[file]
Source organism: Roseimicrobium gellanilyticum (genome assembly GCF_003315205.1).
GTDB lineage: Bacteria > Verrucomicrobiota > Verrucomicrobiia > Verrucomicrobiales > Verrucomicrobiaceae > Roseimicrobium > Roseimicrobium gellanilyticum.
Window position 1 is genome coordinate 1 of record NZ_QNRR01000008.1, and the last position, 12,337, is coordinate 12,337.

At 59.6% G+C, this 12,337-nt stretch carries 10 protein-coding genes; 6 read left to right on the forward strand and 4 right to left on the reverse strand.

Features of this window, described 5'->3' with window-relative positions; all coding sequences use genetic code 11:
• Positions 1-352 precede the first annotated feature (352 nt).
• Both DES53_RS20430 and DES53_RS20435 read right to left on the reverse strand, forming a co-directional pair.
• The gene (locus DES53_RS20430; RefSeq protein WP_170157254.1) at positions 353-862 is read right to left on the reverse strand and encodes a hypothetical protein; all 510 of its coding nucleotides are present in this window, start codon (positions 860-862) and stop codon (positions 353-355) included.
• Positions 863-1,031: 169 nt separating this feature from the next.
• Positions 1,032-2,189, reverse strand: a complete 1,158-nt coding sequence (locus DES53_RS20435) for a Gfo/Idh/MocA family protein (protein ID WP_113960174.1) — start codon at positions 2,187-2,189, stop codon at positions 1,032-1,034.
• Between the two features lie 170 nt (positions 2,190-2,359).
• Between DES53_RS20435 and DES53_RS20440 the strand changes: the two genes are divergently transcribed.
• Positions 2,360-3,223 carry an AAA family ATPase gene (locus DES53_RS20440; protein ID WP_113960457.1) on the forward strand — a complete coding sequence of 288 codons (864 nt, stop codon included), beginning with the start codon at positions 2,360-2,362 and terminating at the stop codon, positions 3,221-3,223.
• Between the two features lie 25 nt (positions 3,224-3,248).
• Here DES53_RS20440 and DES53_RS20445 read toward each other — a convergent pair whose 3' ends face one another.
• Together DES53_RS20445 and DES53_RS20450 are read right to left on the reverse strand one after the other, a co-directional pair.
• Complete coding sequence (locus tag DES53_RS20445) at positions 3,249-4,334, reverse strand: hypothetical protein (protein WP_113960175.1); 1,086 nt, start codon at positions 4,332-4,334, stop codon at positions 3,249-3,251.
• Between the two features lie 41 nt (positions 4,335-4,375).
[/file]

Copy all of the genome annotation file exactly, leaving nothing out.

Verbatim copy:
Source organism: Roseimicrobium gellanilyticum (genome assembly GCF_003315205.1).
GTDB lineage: Bacteria > Verrucomicrobiota > Verrucomicrobiia > Verrucomicrobiales > Verrucomicrobiaceae > Roseimicrobium > Roseimicrobium gellanilyticum.
Window position 1 is genome coordinate 1 of record NZ_QNRR01000008.1, and the last position, 12,337, is coordinate 12,337.

At 59.6% G+C, this 12,337-nt stretch carries 10 protein-coding genes; 6 read left to right on the forward strand and 4 right to left on the reverse strand.

Features of this window, described 5'->3' with window-relative positions; all coding sequences use genetic code 11:
• Positions 1-352 precede the first annotated feature (352 nt).
• Both DES53_RS20430 and DES53_RS20435 read right to left on the reverse strand, forming a co-directional pair.
• The gene (locus DES53_RS20430; RefSeq protein WP_170157254.1) at positions 353-862 is read right to left on the reverse strand and encodes a hypothetical protein; all 510 of its coding nucleotides are present in this window, start codon (positions 860-862) and stop codon (positions 353-355) included.
• Positions 863-1,031: 169 nt separating this feature from the next.
• Positions 1,032-2,189, reverse strand: a complete 1,158-nt coding sequence (locus DES53_RS20435) for a Gfo/Idh/MocA family protein (protein ID WP_113960174.1) — start codon at positions 2,187-2,189, stop codon at positions 1,032-1,034.
• Between the two features lie 170 nt (positions 2,190-2,359).
• Between DES53_RS20435 and DES53_RS20440 the strand changes: the two genes are divergently transcribed.
• Positions 2,360-3,223 carry an AAA family ATPase gene (locus DES53_RS20440; protein ID WP_113960457.1) on the forward strand — a complete coding sequence of 288 codons (864 nt, stop codon included), beginning with the start codon at positions 2,360-2,362 and terminating at the stop codon, positions 3,221-3,223.
• Between the two features lie 25 nt (positions 3,224-3,248).
• Here DES53_RS20440 and DES53_RS20445 read toward each other — a convergent pair whose 3' ends face one another.
• Together DES53_RS20445 and DES53_RS20450 are read right to left on the reverse strand one after the other, a co-directional pair.
• Complete coding sequence (locus tag DES53_RS20445) at positions 3,249-4,334, reverse strand: hypothetical protein (protein WP_113960175.1); 1,086 nt, start codon at positions 4,332-4,334, stop codon at positions 3,249-3,251.
• Between the two features lie 41 nt (positions 4,335-4,375).